11. Could we be seeing the product of our tolerance of numeric incompetence in ES teachers?  The repeated failures of many ed school grads to pass their general knowledge qualifying exams was in the news for a while, and it stands to reason that they cannot begin to teach what they don’t understand.  Too many of their students get diplomas without understanding a lick of math, and the downward spiral continues.

    I suppose the only real solution is to insist upon mastery of multiplication tables, fractions, decimals and the rest of all ed school applicants.  They are supposed to be HS grads, they should know K-6 stuff cold; if they don’t know it, they should have to practice it until they can do it without hesitation.  That should be part of the entrance requirements, and practiced regularly so they don’t get rusty.

  12. ” a deficiency that ed schools don’t fix”

    I’m no fan of ed schools, but this idiocy that ed schools are supposed to provide candidates with subject matter skills really has to stop.

    Anyone who makes foolish statements like this one should familiarize themselves with the competency tests and eat a large helping of crow while carrying a sign that says “Completely ignorant”.

    Focus on this fact: competency is the province of the states. In California, high school competency has always been quite rigorous; middle school has been so since NCLB in 2002.

  13. Richard Aubrey says:

    I suppose you don’t need much math in construction if your career goal is standing in the Walmart parking lot hoping somebody comes along to give you a day’s work before the immigration guys show up.

  14. A huge lack of knowledge about the building trades is being demonstrated here. Carpenters do need strong (and quick) math skills. Carpenters’ helpers, not so much. Same relationship exists in all the building trades that involve math. Many of the guys waiting for work in Home Depot parking lots (both documented and undocumented) are hoping to be hired on as carpenters’ helpers or general labor around building sites.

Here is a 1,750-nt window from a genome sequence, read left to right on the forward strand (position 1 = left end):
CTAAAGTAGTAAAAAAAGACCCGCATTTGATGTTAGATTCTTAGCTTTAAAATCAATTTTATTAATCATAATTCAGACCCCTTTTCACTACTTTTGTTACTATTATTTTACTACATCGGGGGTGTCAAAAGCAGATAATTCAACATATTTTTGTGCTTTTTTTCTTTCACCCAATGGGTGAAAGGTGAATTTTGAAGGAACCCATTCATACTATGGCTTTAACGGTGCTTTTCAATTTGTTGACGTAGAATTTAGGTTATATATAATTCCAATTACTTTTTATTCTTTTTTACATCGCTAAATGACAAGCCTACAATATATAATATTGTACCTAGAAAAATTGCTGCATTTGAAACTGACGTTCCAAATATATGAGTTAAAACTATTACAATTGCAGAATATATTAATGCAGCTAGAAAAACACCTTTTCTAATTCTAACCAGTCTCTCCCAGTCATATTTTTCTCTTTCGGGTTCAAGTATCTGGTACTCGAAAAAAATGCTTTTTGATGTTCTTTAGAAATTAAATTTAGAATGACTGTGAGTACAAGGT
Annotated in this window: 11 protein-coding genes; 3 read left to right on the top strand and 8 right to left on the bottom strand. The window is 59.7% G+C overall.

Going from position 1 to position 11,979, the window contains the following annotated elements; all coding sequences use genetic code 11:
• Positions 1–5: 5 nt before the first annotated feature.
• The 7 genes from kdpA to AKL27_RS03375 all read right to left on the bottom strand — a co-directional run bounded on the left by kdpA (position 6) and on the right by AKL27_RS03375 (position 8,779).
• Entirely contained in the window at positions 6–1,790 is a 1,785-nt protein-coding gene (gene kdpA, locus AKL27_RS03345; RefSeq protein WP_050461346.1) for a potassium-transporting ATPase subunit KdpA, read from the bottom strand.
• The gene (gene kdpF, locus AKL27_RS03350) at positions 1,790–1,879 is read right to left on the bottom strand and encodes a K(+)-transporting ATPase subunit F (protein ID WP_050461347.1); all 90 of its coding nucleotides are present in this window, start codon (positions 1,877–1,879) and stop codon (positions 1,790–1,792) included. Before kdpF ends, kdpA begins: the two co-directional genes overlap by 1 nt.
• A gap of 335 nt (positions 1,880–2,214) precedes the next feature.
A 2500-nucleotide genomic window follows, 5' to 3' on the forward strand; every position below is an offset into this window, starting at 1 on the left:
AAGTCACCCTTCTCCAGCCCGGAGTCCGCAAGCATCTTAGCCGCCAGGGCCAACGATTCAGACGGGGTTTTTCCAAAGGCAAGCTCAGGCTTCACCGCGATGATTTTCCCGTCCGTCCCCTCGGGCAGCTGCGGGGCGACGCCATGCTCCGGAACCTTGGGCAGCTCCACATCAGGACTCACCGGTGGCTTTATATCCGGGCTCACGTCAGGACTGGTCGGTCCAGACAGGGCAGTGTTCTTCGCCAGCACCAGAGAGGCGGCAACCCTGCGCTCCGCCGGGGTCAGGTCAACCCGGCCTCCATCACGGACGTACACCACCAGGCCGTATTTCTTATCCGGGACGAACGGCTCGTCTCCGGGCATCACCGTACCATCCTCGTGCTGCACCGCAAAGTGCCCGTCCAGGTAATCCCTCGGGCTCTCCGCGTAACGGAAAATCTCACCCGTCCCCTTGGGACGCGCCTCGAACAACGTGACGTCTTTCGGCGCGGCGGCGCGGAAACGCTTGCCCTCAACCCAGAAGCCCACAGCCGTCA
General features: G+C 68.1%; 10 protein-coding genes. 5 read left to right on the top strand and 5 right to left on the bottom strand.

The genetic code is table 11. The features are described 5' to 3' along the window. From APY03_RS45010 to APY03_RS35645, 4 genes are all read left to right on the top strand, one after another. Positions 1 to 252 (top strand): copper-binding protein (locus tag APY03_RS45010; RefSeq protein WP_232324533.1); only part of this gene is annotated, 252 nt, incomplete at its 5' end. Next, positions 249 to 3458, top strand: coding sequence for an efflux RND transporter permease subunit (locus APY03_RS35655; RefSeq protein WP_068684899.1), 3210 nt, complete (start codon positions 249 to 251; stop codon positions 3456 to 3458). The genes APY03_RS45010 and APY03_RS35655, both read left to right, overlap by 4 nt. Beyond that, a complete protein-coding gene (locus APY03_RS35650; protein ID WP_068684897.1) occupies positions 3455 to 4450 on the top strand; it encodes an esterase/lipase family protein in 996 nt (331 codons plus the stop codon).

15. Cal-
    Since most Ed Schools are given the authority to directly license teachers, they do have the responsibility to ensure that their students are competent in the subjects that they will teach. No, they should not provide instruction in the various subjects, but they should ensure through the application process that the candidates are capable.

  16. ” No, they should not provide instruction in the various subjects, but they should ensure through the application process that the candidates are capable.”

    Since I was talking about the person who declared ed schools should “fix” the problem (provide instruction), and had included a quote, I’m not sure what your point is other than try to prove error where none exists.

    First, in California (and, I suspect, in most states) ed schools require you demonstrate competence by passing at least one of the tests prior to enrolling in ed school. However, the reason that they require this is not because it’s “their responsibility” to ensure the prospective teacher has competency, but rather because they would otherwise face terrible PR for taking money from manifestly incompetent people who would NOT be able to be licensed even if they went to all the classes.

    That’s because (second), the school is only legally able to “directly license” students because they commit to following state laws. They aren’t allowed to license anyone they want. So again, your declaration that they should confirm the student is competent is a) already done, at least in California and b) a PR and moral obligation, not a requirement because they could otherwise graduate incompetent teachers.

    Many of the guys waiting for work in Home Depot parking lots (both documented and undocumented) are hoping to be hired on as carpenters’ helpers or general labor around building sites.

    Right, because the guys out in front of HD are how the thousands of illegals are dominating the construction industry?

  17. Cal-
    There are plenty of ways to “fix” the competency problem – like ensuring that applicants have the necessary undergrad coursework during admissions. I have yet to see a dictionary that lists “provide instruction” as a definition for “fix.”

    As for the schools following state education laws… at least in NY there is a big difference between ed school certification and individual certification – most ed school grads would not meet individual certification standards. As long as the candidates complete the necessary seminars on mandated reporting, literacy, and take a few middle school level state tests, the school is given a lot of freedom to design a teacher-prep program.

    Regarding testing… in NY no tests are required prior to entering a teaching program…so I’d say that a large chunk of states (maybe most, maybe not) only require an undergrad degree too.